walker and fennie

Gabriel Walker, left, is the producer of a "Kids Ride Bikes," a new EP by Zak Fennie, who has rebranded his musical persona as Half Measures.

Napa musician Zak Fennie is only 26, but he is feeling the tug of nostalgia for his youth. This is the inspiration for his new EP (extended play) recording, “Kids Ride Bikes.”

It will be released on major platforms, including Spotify and Apple, on Friday, Sept. 27, under his new brand, Half Measures.

“It’s a big deal for me because I’ve rebranded with a new name,” Fennie said. “I’ve been playing so many shows as Zak Fennie, and a lot of the music is covers. I wanted to differentiate the songs that I create myself. I considered a lot of names before I decided.”

He said he found “Half Measures” in a scene in the Netflix series “Breaking Bad” in which a character admits “he no longer has the luxury of pulling his punches, and that would have to commit himself 100% to every action he took from that point on. The name is meant to be a reminder to myself of where I came from when I was unsure of myself, and I decided I wanted that to be my commitment to my supporters, that I would be putting 100% of myself into my art and my performance. No more half measures.”

“I’ve always liked the tongue-in-cheek (sense of the) phrase. Also, I just finished my associates degree (at Napa Valley College) so Half Measures seemed to fit.”

“Kids Ride Bikes,” the first recording as Half Measures, marks a significant departure in style for Fennie, who has performed throughout Napa as a solo artist on an acoustic guitar. “I’d hit a wall with acoustics,” he said.

For “Kids Ride Bikes” he wanted to move into styles “more electronic, indie, pop, R&B and hip-hop.”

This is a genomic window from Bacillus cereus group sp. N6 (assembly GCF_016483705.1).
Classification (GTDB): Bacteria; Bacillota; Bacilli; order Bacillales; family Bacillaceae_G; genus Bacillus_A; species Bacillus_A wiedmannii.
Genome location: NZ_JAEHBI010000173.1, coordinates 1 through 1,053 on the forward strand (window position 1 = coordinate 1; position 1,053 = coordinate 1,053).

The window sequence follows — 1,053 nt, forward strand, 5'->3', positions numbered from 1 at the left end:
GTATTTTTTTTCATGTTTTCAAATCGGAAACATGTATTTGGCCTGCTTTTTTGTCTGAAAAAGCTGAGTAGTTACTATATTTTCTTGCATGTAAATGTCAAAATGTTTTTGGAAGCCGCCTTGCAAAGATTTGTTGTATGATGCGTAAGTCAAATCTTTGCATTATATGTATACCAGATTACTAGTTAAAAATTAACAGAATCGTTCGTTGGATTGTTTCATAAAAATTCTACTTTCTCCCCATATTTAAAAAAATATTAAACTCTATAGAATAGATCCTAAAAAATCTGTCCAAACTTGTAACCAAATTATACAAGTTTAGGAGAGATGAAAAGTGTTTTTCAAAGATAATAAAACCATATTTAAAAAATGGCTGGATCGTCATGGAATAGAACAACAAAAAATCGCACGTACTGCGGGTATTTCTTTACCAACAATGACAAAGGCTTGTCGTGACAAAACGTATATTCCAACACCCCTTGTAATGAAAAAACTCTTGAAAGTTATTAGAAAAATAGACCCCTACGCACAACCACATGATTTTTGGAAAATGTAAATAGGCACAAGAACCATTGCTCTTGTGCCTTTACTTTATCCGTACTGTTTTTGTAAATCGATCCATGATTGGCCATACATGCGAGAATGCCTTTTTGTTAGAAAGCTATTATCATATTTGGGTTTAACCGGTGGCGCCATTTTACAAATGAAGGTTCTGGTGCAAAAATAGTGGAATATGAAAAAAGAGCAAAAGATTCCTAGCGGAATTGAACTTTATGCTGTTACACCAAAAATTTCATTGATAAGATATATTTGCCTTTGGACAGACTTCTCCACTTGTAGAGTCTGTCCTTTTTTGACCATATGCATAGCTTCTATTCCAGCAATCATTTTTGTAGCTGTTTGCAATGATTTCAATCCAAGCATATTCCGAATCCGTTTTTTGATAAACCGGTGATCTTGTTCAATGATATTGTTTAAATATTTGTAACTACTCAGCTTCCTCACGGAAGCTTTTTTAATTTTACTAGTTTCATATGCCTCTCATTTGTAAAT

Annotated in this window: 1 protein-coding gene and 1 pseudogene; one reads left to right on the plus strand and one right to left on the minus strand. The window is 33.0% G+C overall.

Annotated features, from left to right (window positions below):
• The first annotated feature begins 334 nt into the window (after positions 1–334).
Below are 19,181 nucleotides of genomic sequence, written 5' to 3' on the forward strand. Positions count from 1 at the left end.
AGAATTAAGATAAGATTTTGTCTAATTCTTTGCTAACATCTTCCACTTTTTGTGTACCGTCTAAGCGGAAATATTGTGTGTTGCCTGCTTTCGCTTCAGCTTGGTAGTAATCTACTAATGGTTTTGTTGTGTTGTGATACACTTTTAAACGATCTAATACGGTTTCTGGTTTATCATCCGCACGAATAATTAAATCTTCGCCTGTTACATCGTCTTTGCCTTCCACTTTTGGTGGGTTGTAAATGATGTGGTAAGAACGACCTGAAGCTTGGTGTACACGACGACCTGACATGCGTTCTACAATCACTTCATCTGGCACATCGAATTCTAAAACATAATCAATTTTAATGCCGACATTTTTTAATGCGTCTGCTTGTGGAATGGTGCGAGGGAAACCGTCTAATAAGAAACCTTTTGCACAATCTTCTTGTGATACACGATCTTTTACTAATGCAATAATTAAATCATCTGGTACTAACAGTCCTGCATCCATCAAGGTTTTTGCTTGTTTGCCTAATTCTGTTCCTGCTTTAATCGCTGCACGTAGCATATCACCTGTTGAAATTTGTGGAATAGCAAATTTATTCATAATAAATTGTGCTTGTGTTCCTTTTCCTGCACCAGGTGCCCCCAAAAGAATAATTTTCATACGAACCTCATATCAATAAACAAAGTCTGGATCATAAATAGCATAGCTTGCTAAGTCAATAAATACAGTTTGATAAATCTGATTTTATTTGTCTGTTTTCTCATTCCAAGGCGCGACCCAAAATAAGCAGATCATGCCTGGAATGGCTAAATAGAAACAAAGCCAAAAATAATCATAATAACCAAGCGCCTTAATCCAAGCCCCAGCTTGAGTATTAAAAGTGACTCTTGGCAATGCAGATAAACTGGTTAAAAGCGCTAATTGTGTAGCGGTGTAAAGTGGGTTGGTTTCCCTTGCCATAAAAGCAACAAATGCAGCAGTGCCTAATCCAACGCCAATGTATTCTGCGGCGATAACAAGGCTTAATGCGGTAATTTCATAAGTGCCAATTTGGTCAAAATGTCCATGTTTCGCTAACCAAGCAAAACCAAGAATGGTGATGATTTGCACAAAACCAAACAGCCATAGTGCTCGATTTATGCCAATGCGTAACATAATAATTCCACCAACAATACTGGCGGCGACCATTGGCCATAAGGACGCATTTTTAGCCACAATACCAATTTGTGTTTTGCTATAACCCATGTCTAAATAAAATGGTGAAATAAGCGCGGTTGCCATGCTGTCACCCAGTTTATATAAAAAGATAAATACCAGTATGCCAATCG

To create the EP, he turned to a long-time friend and Napa musician Gabriel Walker, who produced the recording in his home studio. Walker has considerable experience creating sounds for the genres that were new to Fennie. He is also an accomplished, competitive beat box artist, who can mimic an astonishing array of drum sounds and other musical instruments.

“Zak and I have been playing together for a long time,” Walker said. “I took it as a fun challenge because we are such good friends. My goal in recording was to help further his project.”

“We started with a keyboard melody, and an idea,” Fennie said. “I was watching over his shoulder, learning as we went along. I realized that if you always just work by yourself, you never learn anything new.”

The new EP comprises three songs, titled “Kids,” “Ride” and “Bikes.”

Fennie, who grew up in Napa, said he got the idea as he was riding his bike through a neighborhood where he used to live. The song “Kids” grew out of “a wave of nostalgia for that innocence,” he said. “That freedom that you had when you were riding your bike. I wanted to rekindle those emotions of freedom and wanting to retain youthfulness. You grow up, get your driver’s license, and yes, it’s more freedom, but with responsibility.”

This became the song “Ride,” infused with wistfulness. “We all want to go back to being a kid.”

“So we had ‘Kids’ and ‘Ride’, what was the third part?” Fennie said. “Bikes. So we had the name but I thought what can I write about bikes that Queen hasn’t already done?”

He found the answer in a conversation with his dad, who came of age in the Vietnam era. “I heard about all of the controversy.” “Bikes” became the final song about “having to grow up.”

“I think it’s relatable,” he said. “We were trying to achieve a goal, to make people get back to being a kid. I think we have something special.”

Fennie and Walker agreed that musical collaborations are on the rise in Napa. “We’re trying to create a more inclusive community among musicians that wasn’t there before,” Walker said.

Fennie has also produced a video for his new music, which is available on YouTube, and he will be performing at Stone Brewing, 930 Third St., Napa, on Sunday, Sept. 29, from 1-4 p.m.

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